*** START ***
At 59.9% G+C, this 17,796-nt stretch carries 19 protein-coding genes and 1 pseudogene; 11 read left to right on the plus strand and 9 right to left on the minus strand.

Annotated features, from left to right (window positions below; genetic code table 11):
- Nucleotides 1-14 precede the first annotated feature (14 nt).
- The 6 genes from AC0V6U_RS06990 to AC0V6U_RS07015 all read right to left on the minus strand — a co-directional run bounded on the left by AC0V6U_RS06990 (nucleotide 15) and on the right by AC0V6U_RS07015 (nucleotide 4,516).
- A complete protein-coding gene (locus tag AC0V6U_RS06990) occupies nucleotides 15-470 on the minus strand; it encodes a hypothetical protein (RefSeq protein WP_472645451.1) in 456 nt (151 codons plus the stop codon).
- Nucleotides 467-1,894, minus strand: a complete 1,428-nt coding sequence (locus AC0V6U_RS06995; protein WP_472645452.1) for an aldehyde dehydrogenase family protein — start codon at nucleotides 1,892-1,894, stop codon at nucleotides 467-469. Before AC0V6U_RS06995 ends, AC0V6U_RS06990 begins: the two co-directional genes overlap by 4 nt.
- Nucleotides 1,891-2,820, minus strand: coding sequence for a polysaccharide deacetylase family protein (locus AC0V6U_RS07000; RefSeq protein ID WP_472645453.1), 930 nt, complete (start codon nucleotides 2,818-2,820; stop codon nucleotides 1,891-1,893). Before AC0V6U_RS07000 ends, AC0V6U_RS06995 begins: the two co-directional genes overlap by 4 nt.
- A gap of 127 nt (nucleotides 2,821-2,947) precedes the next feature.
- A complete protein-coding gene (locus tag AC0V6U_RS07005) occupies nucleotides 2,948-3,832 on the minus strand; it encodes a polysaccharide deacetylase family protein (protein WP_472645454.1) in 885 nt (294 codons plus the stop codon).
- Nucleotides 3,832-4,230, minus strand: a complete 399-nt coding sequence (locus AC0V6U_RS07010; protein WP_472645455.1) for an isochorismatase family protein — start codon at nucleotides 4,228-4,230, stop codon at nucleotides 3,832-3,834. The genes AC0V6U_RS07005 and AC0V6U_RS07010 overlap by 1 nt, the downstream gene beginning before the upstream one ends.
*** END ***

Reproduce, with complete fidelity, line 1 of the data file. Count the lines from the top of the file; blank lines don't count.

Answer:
At 59.9% G+C, this 17,796-nt stretch carries 19 protein-coding genes and 1 pseudogene; 11 read left to right on the plus strand and 9 right to left on the minus strand.